ARI SHAPIRO, HOST:
The synthetic opioid fentanyl is killing a lot more people in Western states like Arizona and California, where it used to be rare. Mexican drug cartels are mixing street fentanyl into all kinds of drugs, including cocaine and meth, and that's led to thousands more Americans overdosing and dying. NPR addiction correspondent Brian Mann went to Phoenix for our story.
BRIAN MANN, BYLINE: When Jake got out of jail seven months ago, he expected to go back to using heroin, his drug of choice. But he found the street market for illegal drugs in Phoenix had changed.
JAKE: I just started, you know, smoking pills because that was the thing that was around here. It was so easy to get pills.
MANN: He's talking about street fentanyl, the incredibly powerful and deadly synthetic opioid. When I meet him, he's wearing a ball cap and a backpack, pushing his bicycle on his way to buy more.
JAKE: As soon as I wake up, I have to have a pill. And the high is not very long. So, I mean, 20 minutes after I smoke a pill, I want to smoke another one, you know?
MANN: Several times a day, he crushes an illegally manufactured fentanyl pill on a piece of foil, then cooks the powder with a flame, sucking in the fumes. NPR is only using Jake's first name because he fears being arrested for speaking openly about his drug use. He's in his late 20s, lives on the streets and in motels in Phoenix. I ask him how hard it'll be to find his next dose.
JAKE: It's extremely easy. Like, I could walk through the motel and have at least, you know, three or four people tell me they got pills for sale.
MANN: Researchers say what Jake's experiencing is part of a devastating new development in America's opioid epidemic. Chelsea Shover is an epidemiologist at Stanford University.
CHELSEA SHOVER: After 2018, the vast majority of synthetic opioid overdoses occurred east of the Mississippi River.
MANN: Fentanyl didn't catch on in the West in part because people addicted to opioids in those states tend to use a different kind of heroin, one that doesn't mix easily with fentanyl powder. But while studying overdose deaths, Shover found what she describes as a fentanyl breakthrough in the West. Starting last year, fentanyl began killing far more people in cities like LA, San Francisco, Seattle and Phoenix. She says fentanyl is in everything now.
SHOVER: You think you're using heroin, or you think you're using ecstasy or Xanax or what looks like an OxyContin pill, but it's actually fentanyl.
MANN: The spike in fentanyl deaths in the West contributed to a record number of fatal overdoses last year. Roughly 72,000 Americans died.
MATT DONAHUE: It's just getting worse, and it's just killing too many people.
MANN: Matt Donahue heads the U.S. Drug Enforcement Administration's overseas operations. It's his job to fight smugglers bringing fentanyl into the U.S. He thinks there's one major reason fentanyl is surging in the West. Last year, under pressure from the Trump administration, the Chinese government cracked down on direct shipments of fentanyl to the U.S., so Chinese companies adapted. They started doing business with middlemen, with drug traffickers in Mexico.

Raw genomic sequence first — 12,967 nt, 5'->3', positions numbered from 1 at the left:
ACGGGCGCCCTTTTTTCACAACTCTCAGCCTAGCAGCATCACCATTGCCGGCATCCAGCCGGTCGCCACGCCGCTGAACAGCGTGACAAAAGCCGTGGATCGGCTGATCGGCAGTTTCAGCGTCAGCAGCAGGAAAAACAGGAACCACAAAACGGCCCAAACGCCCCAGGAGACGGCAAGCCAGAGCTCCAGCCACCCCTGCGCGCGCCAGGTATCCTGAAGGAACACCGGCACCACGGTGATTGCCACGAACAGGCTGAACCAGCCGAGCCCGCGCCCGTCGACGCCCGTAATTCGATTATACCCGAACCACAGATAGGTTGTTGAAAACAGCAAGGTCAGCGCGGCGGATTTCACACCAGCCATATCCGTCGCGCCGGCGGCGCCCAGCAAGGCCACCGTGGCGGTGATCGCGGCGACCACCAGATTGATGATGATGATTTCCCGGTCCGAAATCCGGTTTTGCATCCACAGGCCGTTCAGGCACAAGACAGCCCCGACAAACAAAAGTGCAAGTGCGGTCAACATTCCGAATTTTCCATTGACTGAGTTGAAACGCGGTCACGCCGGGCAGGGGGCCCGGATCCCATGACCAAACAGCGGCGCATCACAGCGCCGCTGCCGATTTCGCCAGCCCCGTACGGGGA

DONAHUE: Sending the precursor chemicals directly to cartels in Mexico to produce the fentanyl along with fentanyl and pills.
MANN: Once they got into the fentanyl trade, Donahue says, Mexican cartels used their existing drug routes and street markets in Western cities to push the new product. Their motives are simple. Fentanyl is deadly, but it's also cheap, easy to make and highly addictive, making it far more profitable than heroin or cocaine.
(SOUNDBITE OF ARCHIVED RECORDING)
UNIDENTIFIED REPORTER: Phoenix police announcing a major bust, seizing nearly 170,000 fentanyl pills from someone's car.
MANN: The DEA and local police have responded, making a series of massive fentanyl seizures in Phoenix this year. But Sergio Armendariz, a street outreach worker for a program called the Phoenix Rescue Mission, says that hasn't done much to dent supply. He worries the city's homeless camps offer a vulnerable and still mostly untapped market.
SERGIO ARMENDARIZ: Everyone's talking about the fentanyl on the street. When I come up to camps, you see the foils.
MANN: His group and others are scrambling to adopt the public health response already widespread in eastern cities. That means educating people with addiction that fentanyl is different, more toxic, while handing out Narcan kits that can revive people suffering overdoses. Despite the dangers, Armendariz says some people addicted to opioids are turning to fentanyl as their new drug of choice.
ARMENDARIZ: Knowing that it's very powerful, that that's a driving force for people who are just looking for that extreme high.
MANN: That's Jake's story. He says he understands the danger, but the pull of fentanyl is just too strong.
JAKE: It's just the high I really think about.
MANN: He already overdosed once on fentanyl last summer but was revived. I ask if he thinks he'll survive this new, deadlier addiction.
JAKE: I think that I'm careful enough to, you know? But I've had plenty of friends that have died of that same thing, you know? So I don't know.
MANN: So now Western states, too, face an escalating fentanyl crisis. Researchers and law enforcement tell NPR if street fentanyl continues to spread without more treatment and a better, more coordinated public health response, the U.S. will see another record number of overdose deaths this year.
Brian Mann, NPR News.
NPR transcripts are created on a rush deadline by Verb8tm, Inc., an NPR contractor, and produced using a proprietary transcription process developed with NPR. This text may not be in its final form and may be updated or revised in the future. Accuracy and availability may vary. The authoritative record of NPR’s programming is the audio record.